Podcast interviews recorded in a controlled quiet space make for easy editing, but carefully captured contextual audio can launch your podcasts into a whole new space.
Podcasting can take advantage of your listener’s imagination when you take time to capture and layer appropriate, rich audio. Take this raw audio of an apple grower’s protest march in Wellington, New Zealand.
The rhythmic chanting of the protestors in the background gives the podcast context and brings it to life. It does however demand careful attention when editing the podcast vocals. A poor edit could truncate a phrase of the chant and would jar the listener.
Twin microphone field recording techniques were used to record the audio and the podcast was posted as a mono file. Using dual microphones enabled the flexibility to manipulate which mic was “live” during post-production editing. But more on that later.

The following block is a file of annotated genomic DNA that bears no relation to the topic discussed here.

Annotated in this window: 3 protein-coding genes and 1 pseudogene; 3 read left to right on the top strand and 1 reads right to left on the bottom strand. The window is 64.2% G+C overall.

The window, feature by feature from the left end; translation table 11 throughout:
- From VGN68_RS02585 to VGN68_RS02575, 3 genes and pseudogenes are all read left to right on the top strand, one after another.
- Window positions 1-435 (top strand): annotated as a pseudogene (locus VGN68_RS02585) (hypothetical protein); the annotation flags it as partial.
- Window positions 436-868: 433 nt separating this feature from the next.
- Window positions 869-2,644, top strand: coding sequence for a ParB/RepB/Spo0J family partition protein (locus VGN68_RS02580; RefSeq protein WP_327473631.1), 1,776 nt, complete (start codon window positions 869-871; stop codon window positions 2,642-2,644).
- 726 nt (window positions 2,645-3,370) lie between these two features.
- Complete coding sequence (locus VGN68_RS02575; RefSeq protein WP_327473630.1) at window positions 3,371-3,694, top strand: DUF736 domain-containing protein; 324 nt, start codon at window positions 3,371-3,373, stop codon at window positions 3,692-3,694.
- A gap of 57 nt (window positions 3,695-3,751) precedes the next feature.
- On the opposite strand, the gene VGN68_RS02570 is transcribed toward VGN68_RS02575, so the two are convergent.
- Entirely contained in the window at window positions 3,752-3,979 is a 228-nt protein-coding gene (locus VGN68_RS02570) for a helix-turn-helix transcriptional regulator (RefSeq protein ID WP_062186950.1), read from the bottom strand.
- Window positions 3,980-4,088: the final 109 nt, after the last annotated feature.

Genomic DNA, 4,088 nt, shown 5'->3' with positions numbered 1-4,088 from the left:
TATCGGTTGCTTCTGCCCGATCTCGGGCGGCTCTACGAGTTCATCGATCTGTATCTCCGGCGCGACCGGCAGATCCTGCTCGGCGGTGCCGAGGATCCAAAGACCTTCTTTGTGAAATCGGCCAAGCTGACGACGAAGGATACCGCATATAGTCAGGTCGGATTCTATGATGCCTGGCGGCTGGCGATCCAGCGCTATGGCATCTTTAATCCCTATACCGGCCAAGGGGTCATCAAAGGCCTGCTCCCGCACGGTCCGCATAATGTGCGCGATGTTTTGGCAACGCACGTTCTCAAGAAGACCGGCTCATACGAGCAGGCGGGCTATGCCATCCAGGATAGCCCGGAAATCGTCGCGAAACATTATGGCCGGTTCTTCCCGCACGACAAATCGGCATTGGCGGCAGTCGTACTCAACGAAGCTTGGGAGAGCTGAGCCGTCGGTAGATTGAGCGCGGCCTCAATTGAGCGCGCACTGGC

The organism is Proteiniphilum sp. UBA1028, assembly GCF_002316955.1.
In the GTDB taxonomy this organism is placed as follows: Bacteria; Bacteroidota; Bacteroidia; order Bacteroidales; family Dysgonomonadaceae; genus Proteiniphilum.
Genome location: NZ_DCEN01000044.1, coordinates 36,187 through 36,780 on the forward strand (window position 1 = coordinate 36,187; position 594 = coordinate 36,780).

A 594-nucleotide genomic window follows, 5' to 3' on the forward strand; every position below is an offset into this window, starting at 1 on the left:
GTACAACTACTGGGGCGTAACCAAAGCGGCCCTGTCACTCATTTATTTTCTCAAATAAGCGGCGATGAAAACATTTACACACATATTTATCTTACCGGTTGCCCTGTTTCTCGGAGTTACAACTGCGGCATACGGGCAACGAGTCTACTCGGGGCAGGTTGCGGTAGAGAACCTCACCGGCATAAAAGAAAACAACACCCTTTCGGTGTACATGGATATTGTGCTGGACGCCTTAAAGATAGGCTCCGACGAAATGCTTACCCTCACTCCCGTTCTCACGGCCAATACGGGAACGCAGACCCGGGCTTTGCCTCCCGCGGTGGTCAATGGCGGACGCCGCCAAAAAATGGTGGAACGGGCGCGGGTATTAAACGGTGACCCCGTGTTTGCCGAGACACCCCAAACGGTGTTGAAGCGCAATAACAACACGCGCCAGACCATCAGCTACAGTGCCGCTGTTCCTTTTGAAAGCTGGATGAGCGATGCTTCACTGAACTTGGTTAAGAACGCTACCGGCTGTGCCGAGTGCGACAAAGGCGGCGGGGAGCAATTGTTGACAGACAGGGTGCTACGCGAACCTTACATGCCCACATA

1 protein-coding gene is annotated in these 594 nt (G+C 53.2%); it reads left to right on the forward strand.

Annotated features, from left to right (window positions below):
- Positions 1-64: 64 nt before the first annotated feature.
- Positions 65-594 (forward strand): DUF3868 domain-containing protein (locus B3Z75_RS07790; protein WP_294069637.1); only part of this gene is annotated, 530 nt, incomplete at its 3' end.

Turning Xtraneous audio into Xfactor
Interesting podcasts make the most of the medium.
I could have taken this couple aside and close miked them to minimise the ‘noise’ but instead I chose to include the protest sounds and deal with editing challenges later. The chanting registers a depth of feeling and the podcast would have been poorer without it.
A podcast into which extra time and sound-rich audio has been poured will stand above a clean vocal recording as long as the balance between colour and intelligibility is maintained.
Pick yer podcast
Not all scenarios benefit from the inclusion of atmospheric audio but many podcasters are conditioned to think in the cut-and-paste paradigm of the word processor. Sometimes it’s productive to look at the sound around you as a movie director peers through a lens. When opportunities arise you’ll enhance the podcast and the listeners experience of it.
Break the mould, you’ll never look back.
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